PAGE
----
Is selling really a number game? And if so, which numbers really matter? The purpose of a good sales metrics system is to provide reps and their managers with meaningful data about results achieved at each stage of the selling cycle. That way, both can determine which actions are most productive and where there is need for improvement.
Do you begin your sales meetings with an agenda that consists mostly of your telling your team what they need to know and what they should do? Well, think about your background in selling, where you learned to lead the customer to the best decision by asking smart questions, not by telling. In the same way, use questions to lead your sales reps to the best practices.
The trouble with interviewing sales reps is that the candidates are all in sales; they know how to present themselves in a way that may or may not reveal their true skills. Here are two simple questions you should ask every sales candidate — questions that will quickly and accurately separate those who have real sales talent from those who don’t.
What motivates sales representatives to achieve top performance? Many would answer “Money.” But is that all there is to sales motivation? That would be like saying “All customers buy on price.” Sure, making a nice income is important, but you need to understand the many other factors that motivate each rep to achieve their best.
Many of us do not have the benefit of a skilled sales manager to help us grow and to coach us through difficult selling situations. But even if you have a good manager, most of the time you are out there on your own making the difficult decisions as issues come up and developing your own strategies for each account. So you’d better learn how to be your own sales manager.
As professional salespeople, we have been taught that “telling isn’t selling.” Telling a customer why our solution is the best is not as effective as helping the customer discover why it is best. And we accomplish this through smart questions. This also holds true for sales management. We cannot just TELL our reps how to improve their methods; we must lead them to discover this improvement on their own, using the best sales rep coaching question.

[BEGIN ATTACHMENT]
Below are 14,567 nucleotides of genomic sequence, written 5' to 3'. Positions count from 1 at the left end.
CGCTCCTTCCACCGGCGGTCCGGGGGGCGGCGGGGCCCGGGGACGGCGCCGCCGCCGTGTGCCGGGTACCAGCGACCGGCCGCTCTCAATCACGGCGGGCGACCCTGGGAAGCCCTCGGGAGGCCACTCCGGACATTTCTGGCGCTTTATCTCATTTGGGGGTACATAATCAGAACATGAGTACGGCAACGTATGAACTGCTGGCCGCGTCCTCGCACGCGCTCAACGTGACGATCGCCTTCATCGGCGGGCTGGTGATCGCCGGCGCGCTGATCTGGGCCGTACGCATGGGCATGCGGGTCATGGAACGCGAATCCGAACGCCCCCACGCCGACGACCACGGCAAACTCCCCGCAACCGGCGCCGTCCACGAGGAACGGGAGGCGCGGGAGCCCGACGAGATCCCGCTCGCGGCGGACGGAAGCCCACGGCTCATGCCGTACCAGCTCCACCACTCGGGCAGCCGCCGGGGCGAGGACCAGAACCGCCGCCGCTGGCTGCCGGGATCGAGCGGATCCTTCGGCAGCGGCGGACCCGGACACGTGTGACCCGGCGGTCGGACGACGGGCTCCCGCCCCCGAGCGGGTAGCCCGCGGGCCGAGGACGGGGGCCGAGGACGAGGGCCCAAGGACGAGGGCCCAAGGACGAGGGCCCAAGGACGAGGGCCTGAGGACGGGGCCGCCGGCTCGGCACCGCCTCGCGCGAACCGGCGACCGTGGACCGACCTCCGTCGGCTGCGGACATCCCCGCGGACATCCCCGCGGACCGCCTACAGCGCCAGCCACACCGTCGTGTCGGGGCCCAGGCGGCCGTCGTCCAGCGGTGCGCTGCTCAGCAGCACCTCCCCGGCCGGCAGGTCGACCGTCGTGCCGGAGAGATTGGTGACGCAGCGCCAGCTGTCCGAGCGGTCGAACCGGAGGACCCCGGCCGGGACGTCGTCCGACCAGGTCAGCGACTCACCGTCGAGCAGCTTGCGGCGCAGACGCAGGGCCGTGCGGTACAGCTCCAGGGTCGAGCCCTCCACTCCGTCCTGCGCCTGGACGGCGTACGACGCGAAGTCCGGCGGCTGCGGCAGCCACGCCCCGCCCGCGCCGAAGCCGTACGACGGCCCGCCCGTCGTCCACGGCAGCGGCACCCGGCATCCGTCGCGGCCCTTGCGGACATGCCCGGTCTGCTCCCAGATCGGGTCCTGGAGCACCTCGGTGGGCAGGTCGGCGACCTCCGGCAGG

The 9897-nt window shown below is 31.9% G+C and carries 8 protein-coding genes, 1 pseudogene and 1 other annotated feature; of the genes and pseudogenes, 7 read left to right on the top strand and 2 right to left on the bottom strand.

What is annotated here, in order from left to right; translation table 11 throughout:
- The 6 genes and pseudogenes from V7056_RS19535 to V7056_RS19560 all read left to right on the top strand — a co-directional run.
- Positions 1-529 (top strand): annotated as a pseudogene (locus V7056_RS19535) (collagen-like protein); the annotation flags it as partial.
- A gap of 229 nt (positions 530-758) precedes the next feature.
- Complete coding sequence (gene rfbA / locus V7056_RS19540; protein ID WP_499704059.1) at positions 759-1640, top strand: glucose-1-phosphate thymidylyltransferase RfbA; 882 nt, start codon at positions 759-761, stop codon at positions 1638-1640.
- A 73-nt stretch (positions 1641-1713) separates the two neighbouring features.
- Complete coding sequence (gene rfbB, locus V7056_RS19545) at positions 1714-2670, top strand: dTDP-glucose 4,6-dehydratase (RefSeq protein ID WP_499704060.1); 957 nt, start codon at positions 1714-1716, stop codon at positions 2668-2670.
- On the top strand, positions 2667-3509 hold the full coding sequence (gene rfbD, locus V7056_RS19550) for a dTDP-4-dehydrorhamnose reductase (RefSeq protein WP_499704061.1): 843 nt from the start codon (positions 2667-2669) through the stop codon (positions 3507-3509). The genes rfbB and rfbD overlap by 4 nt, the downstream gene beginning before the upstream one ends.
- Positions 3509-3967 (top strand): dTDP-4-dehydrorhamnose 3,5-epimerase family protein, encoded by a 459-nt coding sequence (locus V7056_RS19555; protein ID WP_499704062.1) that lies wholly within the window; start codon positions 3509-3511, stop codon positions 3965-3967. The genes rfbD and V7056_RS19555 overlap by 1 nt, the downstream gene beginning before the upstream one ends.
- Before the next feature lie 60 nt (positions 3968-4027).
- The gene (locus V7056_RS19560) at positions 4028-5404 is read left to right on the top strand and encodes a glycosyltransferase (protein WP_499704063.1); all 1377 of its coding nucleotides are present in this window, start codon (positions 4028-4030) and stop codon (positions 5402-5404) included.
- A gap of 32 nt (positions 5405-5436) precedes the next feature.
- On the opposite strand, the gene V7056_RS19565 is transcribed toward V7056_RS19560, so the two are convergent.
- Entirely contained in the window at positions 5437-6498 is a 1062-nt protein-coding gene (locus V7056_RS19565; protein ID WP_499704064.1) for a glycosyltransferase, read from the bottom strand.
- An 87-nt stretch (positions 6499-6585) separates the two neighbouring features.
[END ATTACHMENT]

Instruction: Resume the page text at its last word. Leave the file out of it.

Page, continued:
When sales managers and executives stand on their soapbox, the consequences of preaching are severe, since they’re the only one participating in the meeting. Here’s how to avoid the stale, monotonous sales meetings and reinvigorate ones that create the engagement, buy-in, alignment and accountability you need to achieve greater results.
At this point in the year, it is probably clear which of your salespeople will have a relatively strong year and which ones will not. Clearly, the general business disruptions caused by COVID-19 have affected most companies, but some sales reps still outperform, and some underperform. Before you write off those who have been slipping, read these strategies for turning around a marginal sales performer.
If even your most skilled salespeople are delivering poor sales results, the cause may not be a lack of skills, pricing or products. The problem may lie in multiple aspects of your overall sales and marketing processes. This may be a good time to conduct a top-to-bottom examination of every component and make incremental improvements in all areas.
As all sales managers know, motivation can be a fleeting thing. Some days, your reps are inspired to achieve more. They are engaged, laughing on sales calls, and there’s a spring in their step as they traverse the office, guiding meetings with insight and outlining new processes for the betterment of the team. If only you could bottle this exuberance!